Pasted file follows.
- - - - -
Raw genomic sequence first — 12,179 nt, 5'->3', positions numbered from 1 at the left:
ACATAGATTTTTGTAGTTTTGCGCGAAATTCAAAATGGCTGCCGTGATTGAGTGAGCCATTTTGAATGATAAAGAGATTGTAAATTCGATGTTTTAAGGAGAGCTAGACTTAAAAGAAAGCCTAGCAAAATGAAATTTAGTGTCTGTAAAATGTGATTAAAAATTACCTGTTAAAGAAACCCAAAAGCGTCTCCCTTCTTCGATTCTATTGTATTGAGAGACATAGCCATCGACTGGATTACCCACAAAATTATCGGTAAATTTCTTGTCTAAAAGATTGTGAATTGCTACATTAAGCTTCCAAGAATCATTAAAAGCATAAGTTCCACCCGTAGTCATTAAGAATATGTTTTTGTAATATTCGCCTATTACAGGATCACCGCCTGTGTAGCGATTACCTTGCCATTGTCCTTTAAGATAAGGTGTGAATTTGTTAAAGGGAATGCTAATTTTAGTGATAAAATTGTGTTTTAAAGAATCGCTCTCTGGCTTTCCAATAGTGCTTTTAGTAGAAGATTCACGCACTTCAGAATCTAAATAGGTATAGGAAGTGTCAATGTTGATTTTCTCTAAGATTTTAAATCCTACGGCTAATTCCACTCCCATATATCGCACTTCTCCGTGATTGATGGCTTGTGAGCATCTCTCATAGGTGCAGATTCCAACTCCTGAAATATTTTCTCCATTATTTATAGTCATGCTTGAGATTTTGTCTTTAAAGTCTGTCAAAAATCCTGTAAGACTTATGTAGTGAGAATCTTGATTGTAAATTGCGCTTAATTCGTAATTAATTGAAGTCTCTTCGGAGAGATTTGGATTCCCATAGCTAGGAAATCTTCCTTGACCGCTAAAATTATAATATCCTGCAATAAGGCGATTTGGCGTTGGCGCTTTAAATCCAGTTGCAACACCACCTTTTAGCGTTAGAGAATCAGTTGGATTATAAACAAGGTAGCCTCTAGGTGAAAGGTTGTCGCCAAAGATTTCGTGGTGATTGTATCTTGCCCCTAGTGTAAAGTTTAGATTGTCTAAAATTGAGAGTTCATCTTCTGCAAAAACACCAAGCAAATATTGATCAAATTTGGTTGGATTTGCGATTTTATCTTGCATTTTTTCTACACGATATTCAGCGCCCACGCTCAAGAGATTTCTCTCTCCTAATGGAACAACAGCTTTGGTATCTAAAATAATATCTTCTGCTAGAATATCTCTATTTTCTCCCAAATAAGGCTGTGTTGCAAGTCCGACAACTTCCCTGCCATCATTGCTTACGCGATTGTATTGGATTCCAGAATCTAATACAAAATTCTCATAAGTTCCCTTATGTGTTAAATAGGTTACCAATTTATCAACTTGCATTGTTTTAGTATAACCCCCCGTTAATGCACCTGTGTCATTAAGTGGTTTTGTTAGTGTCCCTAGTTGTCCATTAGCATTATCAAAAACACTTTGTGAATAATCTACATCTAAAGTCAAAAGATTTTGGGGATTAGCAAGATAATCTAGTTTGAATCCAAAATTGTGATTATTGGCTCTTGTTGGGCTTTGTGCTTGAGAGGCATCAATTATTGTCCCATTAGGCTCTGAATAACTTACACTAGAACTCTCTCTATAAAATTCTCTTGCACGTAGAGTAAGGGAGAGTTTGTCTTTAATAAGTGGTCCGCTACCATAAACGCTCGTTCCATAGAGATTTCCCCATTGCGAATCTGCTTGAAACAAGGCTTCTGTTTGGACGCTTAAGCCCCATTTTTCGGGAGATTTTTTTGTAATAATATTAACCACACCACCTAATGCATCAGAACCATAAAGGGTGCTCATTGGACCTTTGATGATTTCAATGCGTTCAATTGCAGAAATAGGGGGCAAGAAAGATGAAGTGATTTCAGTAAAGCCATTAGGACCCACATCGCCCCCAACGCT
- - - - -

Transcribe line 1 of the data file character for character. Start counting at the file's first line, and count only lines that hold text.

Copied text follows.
Raw genomic sequence first — 12,179 nt, 5'->3', positions numbered from 1 at the left: